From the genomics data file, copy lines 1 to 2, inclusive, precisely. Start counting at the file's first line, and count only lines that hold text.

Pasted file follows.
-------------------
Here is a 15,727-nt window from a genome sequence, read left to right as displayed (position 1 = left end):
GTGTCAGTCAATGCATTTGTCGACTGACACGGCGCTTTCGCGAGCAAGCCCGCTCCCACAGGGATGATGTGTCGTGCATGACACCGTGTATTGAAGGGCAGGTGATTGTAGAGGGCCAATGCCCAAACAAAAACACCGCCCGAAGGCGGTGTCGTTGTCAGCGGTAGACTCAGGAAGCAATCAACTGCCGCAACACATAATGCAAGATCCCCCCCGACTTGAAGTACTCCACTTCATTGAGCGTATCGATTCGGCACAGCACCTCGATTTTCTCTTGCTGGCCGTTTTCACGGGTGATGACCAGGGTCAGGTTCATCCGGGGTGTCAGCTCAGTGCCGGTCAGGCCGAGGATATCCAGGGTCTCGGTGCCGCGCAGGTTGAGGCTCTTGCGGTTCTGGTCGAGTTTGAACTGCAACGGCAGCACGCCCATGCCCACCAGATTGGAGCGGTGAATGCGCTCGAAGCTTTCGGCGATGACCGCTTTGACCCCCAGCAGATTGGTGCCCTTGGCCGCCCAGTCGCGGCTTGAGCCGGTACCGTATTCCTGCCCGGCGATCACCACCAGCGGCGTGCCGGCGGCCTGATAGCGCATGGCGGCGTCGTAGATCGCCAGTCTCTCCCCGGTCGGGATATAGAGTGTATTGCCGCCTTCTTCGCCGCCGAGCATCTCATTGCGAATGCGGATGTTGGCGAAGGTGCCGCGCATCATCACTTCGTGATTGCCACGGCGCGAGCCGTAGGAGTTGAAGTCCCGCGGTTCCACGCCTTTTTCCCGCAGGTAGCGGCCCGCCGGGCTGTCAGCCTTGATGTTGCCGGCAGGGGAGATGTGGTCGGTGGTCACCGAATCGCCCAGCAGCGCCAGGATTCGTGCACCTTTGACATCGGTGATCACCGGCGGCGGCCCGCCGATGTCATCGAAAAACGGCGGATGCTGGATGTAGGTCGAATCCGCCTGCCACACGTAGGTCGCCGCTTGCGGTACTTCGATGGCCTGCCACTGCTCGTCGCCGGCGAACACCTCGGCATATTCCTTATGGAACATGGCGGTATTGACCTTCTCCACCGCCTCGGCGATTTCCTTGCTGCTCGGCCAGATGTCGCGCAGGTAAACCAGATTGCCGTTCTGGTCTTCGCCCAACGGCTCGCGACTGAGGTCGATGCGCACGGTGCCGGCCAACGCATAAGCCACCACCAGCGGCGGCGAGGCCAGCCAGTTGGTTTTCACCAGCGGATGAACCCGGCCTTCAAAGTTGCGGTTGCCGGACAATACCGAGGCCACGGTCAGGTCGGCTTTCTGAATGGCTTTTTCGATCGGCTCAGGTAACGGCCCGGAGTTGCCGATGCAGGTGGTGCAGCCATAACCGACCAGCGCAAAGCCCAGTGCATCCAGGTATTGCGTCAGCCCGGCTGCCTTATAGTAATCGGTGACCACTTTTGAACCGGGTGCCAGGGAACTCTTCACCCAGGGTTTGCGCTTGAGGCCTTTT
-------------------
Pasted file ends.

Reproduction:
Here is a 15,727-nt window from a genome sequence, read left to right as displayed (position 1 = left end):
GTGTCAGTCAATGCATTTGTCGACTGACACGGCGCTTTCGCGAGCAAGCCCGCTCCCACAGGGATGATGTGTCGTGCATGACACCGTGTATTGAAGGGCAGGTGATTGTAGAGGGCCAATGCCCAAACAAAAACACCGCCCGAAGGCGGTGTCGTTGTCAGCGGTAGACTCAGGAAGCAATCAACTGCCGCAACACATAATGCAAGATCCCCCCCGACTTGAAGTACTCCACTTCATTGAGCGTATCGATTCGGCACAGCACCTCGATTTTCTCTTGCTGGCCGTTTTCACGGGTGATGACCAGGGTCAGGTTCATCCGGGGTGTCAGCTCAGTGCCGGTCAGGCCGAGGATATCCAGGGTCTCGGTGCCGCGCAGGTTGAGGCTCTTGCGGTTCTGGTCGAGTTTGAACTGCAACGGCAGCACGCCCATGCCCACCAGATTGGAGCGGTGAATGCGCTCGAAGCTTTCGGCGATGACCGCTTTGACCCCCAGCAGATTGGTGCCCTTGGCCGCCCAGTCGCGGCTTGAGCCGGTACCGTATTCCTGCCCGGCGATCACCACCAGCGGCGTGCCGGCGGCCTGATAGCGCATGGCGGCGTCGTAGATCGCCAGTCTCTCCCCGGTCGGGATATAGAGTGTATTGCCGCCTTCTTCGCCGCCGAGCATCTCATTGCGAATGCGGATGTTGGCGAAGGTGCCGCGCATCATCACTTCGTGATTGCCACGGCGCGAGCCGTAGGAGTTGAAGTCCCGCGGTTCCACGCCTTTTTCCCGCAGGTAGCGGCCCGCCGGGCTGTCAGCCTTGATGTTGCCGGCAGGGGAGATGTGGTCGGTGGTCACCGAATCGCCCAGCAGCGCCAGGATTCGTGCACCTTTGACATCGGTGATCACCGGCGGCGGCCCGCCGATGTCATCGAAAAACGGCGGATGCTGGATGTAGGTCGAATCCGCCTGCCACACGTAGGTCGCCGCTTGCGGTACTTCGATGGCCTGCCACTGCTCGTCGCCGGCGAACACCTCGGCATATTCCTTATGGAACATGGCGGTATTGACCTTCTCCACCGCCTCGGCGATTTCCTTGCTGCTCGGCCAGATGTCGCGCAGGTAAACCAGATTGCCGTTCTGGTCTTCGCCCAACGGCTCGCGACTGAGGTCGATGCGCACGGTGCCGGCCAACGCATAAGCCACCACCAGCGGCGGCGAGGCCAGCCAGTTGGTTTTCACCAGCGGATGAACCCGGCCTTCAAAGTTGCGGTTGCCGGACAATACCGAGGCCACGGTCAGGTCGGCTTTCTGAATGGCTTTTTCGATCGGCTCAGGTAACGGCCCGGAGTTGCCGATGCAGGTGGTGCAGCCATAACCGACCAGCGCAAAGCCCAGTGCATCCAGGTATTGCGTCAGCCCGGCTGCCTTATAGTAATCGGTGACCACTTTTGAACCGGGTGCCAGGGAACTCTTCACCCAGGGTTTGCGCTTGAGGCCTTTT